Some of the understanding needed by the mind depends on familiarity with the object. In order to know what a given sign denotes, the mind needs some experience of that sign's object collaterally to that sign or sign system, and in this context Peirce speaks of collateral experience, collateral observation, collateral acquaintance, all in much the same terms. [See pp. 404-409 in "Pragmatism", EP 2. Ten quotes on collateral observation from Peirce provided by Joseph Ransdell can be viewed [ here] . Note: Ransdell's quotes from CP 8.178-179, are also in EP 2, 493-4, which gives their date as 1909; and his quote from CP 8.183, is also in EP 2, 495-6, which gives its date as 1909".]

" [ Representamen] " was Peirce's blanket technical term for any and every sign or sign-like thing covered by his theory. It is a question of whether the theoretically defined "representamen" covers only the cases covered by the popular word "sign." The word "representamen" is there in case a divergence should emerge. Peirce's example was this: Sign action always involves a mind. If a sunflower, by doing nothing more than turning toward the sun, were thereby to become fully able to reproduce a sunflower turning in just the same way toward the sun, then the first sunflower's turning would be a representamen of the sun yet not a sign of the sun. ["A Syllabus of Certain Topics of Logic", EP 2, 272-3, 1903] Peirce eventually stopped using the word "representamen." [A Draft of a Letter to Lady Welby, "Semiotic and Significs", p. 193, 1905]

The object determines (not in the deterministic sense, but in a sense of "specializes," "bestimmt".See " [ What Is Meant by 'Determined'] ", P 28: "Journal of Speculative Philosophy" 2 (1868):190-91] ) the sign to determine another sign -- the interpretant -- to be related to the object "as the sign is related to the object", hence the interpretant, by fulfilling its function as sign of the object, determines a further interpretant sign. The process is logically structured to perpetuate itself. From the interpretant viewpoint, every sign is an interpretant in a chain stretching both fore and aft. The relation of informational or logical determination which constrains object, sign, and interpretant is more general than the special cases of causal or physical determination. In general terms, any information about one of the items in the sign relation tells you something about the others, although the actual amount of this information may be nil in some species of sign relations. Also, when Peirce says that one thing, semiotically or otherwise, determines some other things, he means "determines in some measure", a measure that is not necessarily completely deterministic.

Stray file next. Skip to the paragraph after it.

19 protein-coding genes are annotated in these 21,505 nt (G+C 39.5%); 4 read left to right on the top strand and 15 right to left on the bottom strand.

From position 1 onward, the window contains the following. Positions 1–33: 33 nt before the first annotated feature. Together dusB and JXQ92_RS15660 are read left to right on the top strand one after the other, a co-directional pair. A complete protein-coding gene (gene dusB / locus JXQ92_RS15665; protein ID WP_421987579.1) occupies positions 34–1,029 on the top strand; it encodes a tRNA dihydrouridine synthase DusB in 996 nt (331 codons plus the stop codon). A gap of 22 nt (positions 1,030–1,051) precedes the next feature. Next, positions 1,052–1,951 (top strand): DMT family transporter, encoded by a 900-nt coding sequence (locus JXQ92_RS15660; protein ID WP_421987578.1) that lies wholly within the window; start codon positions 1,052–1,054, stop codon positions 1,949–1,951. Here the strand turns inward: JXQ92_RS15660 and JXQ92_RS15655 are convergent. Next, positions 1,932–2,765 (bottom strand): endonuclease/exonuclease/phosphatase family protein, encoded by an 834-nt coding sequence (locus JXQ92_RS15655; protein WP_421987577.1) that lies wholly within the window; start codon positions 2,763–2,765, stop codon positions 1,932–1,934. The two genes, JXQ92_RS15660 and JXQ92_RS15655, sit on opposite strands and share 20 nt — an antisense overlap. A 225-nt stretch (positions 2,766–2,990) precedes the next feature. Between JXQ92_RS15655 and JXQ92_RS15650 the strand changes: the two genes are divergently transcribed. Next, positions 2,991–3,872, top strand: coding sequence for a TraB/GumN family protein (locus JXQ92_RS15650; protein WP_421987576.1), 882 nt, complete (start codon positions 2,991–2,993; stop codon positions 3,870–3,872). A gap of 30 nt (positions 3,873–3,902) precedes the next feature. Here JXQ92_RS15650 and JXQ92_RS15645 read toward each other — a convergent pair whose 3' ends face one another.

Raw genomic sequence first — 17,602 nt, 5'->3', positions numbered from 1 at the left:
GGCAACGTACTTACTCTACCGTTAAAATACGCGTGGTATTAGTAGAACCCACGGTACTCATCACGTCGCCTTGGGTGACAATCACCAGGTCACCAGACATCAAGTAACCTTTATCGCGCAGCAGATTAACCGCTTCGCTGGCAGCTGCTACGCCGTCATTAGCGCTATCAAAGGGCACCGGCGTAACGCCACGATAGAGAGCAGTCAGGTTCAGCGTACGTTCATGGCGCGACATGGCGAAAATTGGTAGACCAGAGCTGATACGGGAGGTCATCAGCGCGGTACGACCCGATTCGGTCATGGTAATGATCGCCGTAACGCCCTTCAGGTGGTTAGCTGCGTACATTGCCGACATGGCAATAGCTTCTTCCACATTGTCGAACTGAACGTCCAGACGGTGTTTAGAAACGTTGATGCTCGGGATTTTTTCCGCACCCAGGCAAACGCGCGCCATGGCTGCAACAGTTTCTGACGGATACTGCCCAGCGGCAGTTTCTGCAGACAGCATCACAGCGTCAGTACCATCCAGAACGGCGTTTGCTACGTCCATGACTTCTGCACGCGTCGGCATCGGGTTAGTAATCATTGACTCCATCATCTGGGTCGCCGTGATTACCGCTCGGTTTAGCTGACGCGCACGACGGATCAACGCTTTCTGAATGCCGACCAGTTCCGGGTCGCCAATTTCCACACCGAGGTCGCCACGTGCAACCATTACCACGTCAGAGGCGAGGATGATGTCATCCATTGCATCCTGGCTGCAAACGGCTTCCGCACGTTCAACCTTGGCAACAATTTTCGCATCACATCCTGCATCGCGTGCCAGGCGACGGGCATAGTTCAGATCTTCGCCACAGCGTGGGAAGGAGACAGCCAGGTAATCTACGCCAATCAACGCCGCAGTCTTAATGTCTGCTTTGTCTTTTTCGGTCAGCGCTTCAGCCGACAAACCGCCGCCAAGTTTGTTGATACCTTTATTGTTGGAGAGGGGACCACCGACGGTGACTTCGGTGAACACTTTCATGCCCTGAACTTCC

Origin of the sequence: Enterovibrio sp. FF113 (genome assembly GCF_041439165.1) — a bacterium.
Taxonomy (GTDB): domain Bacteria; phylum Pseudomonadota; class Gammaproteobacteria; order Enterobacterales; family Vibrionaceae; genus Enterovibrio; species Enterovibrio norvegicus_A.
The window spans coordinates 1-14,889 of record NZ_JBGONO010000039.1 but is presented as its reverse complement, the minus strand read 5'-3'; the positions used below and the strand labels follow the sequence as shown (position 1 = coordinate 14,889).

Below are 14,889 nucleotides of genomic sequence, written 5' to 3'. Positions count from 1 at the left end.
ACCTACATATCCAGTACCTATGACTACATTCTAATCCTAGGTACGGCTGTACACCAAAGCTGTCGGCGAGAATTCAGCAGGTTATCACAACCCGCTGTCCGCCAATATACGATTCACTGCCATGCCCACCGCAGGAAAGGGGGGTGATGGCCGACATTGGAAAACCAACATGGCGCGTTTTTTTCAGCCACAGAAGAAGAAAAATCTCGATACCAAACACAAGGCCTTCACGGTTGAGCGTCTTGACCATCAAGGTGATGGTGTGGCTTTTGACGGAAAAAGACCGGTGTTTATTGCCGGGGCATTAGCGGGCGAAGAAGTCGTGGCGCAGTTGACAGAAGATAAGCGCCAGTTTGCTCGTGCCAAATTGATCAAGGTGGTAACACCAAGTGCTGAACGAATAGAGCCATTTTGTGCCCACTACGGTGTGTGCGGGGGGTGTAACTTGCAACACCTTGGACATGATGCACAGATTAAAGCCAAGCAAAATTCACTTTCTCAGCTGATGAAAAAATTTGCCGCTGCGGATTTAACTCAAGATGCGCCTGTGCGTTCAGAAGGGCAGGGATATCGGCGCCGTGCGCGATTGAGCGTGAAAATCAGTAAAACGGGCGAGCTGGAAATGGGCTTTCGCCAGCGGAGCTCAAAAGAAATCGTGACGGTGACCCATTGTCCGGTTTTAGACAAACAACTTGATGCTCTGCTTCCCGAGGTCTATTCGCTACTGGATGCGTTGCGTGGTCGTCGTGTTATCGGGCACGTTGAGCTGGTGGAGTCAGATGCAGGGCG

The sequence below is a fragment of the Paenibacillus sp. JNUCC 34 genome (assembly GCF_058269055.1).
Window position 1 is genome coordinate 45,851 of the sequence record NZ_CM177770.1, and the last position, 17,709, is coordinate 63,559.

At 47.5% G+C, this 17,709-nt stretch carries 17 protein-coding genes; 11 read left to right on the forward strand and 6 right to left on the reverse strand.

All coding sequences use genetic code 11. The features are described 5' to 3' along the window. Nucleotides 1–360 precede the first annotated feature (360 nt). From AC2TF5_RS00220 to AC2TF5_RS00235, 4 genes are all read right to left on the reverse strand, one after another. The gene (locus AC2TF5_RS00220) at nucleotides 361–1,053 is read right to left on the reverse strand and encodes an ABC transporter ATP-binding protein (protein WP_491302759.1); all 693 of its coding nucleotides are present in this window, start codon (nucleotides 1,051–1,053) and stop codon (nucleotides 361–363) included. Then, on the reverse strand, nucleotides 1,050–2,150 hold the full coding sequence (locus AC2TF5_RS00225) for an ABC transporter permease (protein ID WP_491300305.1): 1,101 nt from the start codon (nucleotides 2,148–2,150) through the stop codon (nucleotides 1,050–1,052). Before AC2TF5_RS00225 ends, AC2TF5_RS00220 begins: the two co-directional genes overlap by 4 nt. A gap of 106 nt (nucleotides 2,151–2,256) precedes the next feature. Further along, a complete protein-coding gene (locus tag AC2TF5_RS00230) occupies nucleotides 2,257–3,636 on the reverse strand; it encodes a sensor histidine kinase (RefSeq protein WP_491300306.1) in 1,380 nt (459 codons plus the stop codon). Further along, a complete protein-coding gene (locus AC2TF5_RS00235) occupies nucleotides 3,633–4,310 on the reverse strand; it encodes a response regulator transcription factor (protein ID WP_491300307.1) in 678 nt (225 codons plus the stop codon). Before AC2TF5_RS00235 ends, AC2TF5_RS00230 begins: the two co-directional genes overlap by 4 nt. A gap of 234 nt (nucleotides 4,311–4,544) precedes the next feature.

Peirce made various classifications of his semiotic elements, especially of the sign and the interpretant. Of particular concern in understanding the sign-object-interpretant triad is this: In relation to a sign, its object and its interpretant are either immediate (present in the sign) or mediate.

  1. "Sign", always immediate to itself — that is, in a tautologous sense, present in or at itself, even if it is not immediate to a mind or immediately accomplished without processing or is a general apprehended only in its instances.
  2. "Object"
    1. "Immediate object", the object as represented in the sign.
    2. "Dynamic object", the object as it really is, on which the idea which is the immediate object is "founded, as on bedrock" [In EP 2, 407, viewable at [ CDPT] under " [ Real Object] "] Also called the dynamoid object, the dynamical object.
  3. "Interpretant"
    1. "Immediate interpretant", the quality of the impression which a sign is fit to produce, not any actual reaction, and which the sign carries with it even before there is an interpreter or quasi-interpreter. It is what is ordinarily called the sign's meaning.
    2. "Dynamic interpretant", the actual effect (apart from the feeling) of the sign on a mind or quasi-mind, for instance the agitation of the feeling.